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Law Office of Joseph C. Grasmick --Business Immigration--
Established in 1979

14. Why should we go through the hassle of hiring a Canadian for the job?
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(From FAQ Part II-Frequently Asked Questions: Canada to U.S. Immigration for Businesses and Professionals http://www.grasmick.com/morefaq.htm)

. . .conventional methods just don't cut it in this tight labor market. "There's a war for talent going on in the economy. . ." ---James M. Citrin, communications recruiter, in Business Week

ANSWER: You shouldn't---unless the Canadian is the best person for a key job.

If the Canadian is the best candidate, you should. The short-term hassles far outweigh the benefits of having the right person for the job.

As you know, hiring the right person improves profitability. More employment for U.S. workers results.

Our firm handles immigration work for managers 1) smart enough to recognize value (the best person for the job) and 2) with enough judgement not to be frightened by immigration.

"Hassle" usually means uncertainty. By outsourcing to experts, hassles can be minimized. Immigration counsel can quantify the amount of paperwork, cost, timing and chance of success. With this information, you can intelligently weigh the costs against the benefits.

You can expedite and enhance recruitment in these ways:

How to Expedite and Enhance Recruitment:

  • Take advantage of labor surpluses in Canada. People in short supply in the U.S., may be plentiful in Canada. For example, many specialized computer professionals are looking for work in hard-to-fill U.S. positions.
  • Use existing Canadian employees if you have Canadian operations:
    • Up and running: Presently employed executives, managers, and technicians have the immediate expertise to effectively tap the U.S. market.
    • Double duty: The employee can split time between the U.S. and Canada. Many clients use one person for the same position in each country. Examples include "North American VP for HR" and "Sales Manager, Western North America".
    • Special work permits: Congress provides a visa just for these employees: the L-1 intracompany transferee visa and it's green card counterpart. Your employees can get the L-1 right at the border.
  • Fill the position with the most qualified applicant, faster. It's easy to add Canadian provinces to your recruitment universe. This increases your chance of quick success. The Globe and Mail and Canada Employment Weekly are effective additions to your help wanted media. You can run resumes you receive through the visa selector. You can also ask us for a customized recruitment template: characteristics you should look for in the applicants for quick border work permits.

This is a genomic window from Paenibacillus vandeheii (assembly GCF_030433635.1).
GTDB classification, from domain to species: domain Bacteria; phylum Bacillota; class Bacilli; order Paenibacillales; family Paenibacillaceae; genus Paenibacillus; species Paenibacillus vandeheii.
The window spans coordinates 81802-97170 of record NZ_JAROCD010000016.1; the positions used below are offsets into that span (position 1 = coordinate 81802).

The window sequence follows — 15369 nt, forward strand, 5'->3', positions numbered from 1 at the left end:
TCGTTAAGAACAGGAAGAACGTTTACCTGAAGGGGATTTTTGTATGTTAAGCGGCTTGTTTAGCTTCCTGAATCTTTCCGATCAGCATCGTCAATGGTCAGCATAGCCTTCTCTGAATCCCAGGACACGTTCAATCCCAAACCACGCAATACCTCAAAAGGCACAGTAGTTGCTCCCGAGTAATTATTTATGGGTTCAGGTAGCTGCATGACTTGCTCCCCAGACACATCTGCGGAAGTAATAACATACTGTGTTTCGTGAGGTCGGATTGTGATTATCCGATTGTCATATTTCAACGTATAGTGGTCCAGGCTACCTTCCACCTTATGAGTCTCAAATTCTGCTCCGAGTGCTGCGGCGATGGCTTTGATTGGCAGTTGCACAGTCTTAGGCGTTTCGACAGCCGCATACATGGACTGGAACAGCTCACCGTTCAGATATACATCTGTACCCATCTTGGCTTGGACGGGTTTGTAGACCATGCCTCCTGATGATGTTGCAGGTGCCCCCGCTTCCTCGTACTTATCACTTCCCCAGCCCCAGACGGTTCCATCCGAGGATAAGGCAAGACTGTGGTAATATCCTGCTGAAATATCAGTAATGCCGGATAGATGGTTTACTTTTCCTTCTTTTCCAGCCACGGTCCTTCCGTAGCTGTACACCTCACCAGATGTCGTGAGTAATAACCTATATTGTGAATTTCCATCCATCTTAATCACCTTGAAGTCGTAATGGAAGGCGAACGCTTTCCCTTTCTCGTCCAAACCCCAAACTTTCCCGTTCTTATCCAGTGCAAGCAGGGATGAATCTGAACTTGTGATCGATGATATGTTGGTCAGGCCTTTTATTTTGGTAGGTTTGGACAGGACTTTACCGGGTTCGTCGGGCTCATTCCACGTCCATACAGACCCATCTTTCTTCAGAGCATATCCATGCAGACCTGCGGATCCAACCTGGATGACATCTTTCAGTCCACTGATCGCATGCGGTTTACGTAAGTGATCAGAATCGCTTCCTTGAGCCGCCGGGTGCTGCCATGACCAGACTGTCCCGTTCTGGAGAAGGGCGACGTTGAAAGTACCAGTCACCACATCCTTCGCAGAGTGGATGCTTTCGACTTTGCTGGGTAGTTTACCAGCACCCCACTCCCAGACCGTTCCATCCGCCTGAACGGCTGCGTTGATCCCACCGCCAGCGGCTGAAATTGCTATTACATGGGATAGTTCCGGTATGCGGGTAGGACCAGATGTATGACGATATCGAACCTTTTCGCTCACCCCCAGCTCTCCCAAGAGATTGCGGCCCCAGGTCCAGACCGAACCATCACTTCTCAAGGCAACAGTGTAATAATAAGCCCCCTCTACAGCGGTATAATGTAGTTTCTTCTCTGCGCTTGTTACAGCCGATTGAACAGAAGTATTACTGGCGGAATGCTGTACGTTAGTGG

• Canadian applicants may live closer to you, than other applicants. Relocation may be quite easy. An astounding percentage of the Canadian population lives near U.S. population centers. For example, an LA job applicant would have to travel seven times further for a NY City job interview, than would an applicant from Toronto. If your company is near LA, relocating from Vancouver requires half the travel distance than relocating from New York.
  • Relocation of household goods and automobiles is simple, and duty free. The major U.S. moving companies operate in Canada. One such firm provides us with details at this Web site.
  • Canadians are already accustomed to business travel to the U.S. Rare is the Ontario professional who doesn't take multiple U.S. trips each year. This is because Canadians do not need visas for business travel. They can enter on border B-1 permits.
  • Work permits are easier for Canadians. This entire Web site covers this premise. For example, Candians can get the L-1 and TN work permits right at the border---without long waits for approval of mailed applications.

Special Canadian Contributions:

  • Develop the Canadian market for your product. Canada is one of the best customers for U.S. products. The employee's knowledge of Canadian professions and markets can be valuable to you.
  • Rationalize geographic sales areas. Use immigration permits to shrink geographic areas. By ignoring the border, one person can cover a smaller U.S./Canada contiguous area.
  • Enjoy a common culture and language. Similar business cultures mean immediate adaptation to your business environment. Relocation is easier on the employee and family. In addition to English there's a bonus: many Canadians are billingual. (English and French.) Even if you do not need French language capability, a person with two languages can learn a third easily. This can be an asset for international activities.

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Law Office of Joseph C. Grasmick, Business Immigration
300 International Drive
Williamsville, NY 14221 USA
Tel: 716/842-3100  jgrasmick@grasmick.com

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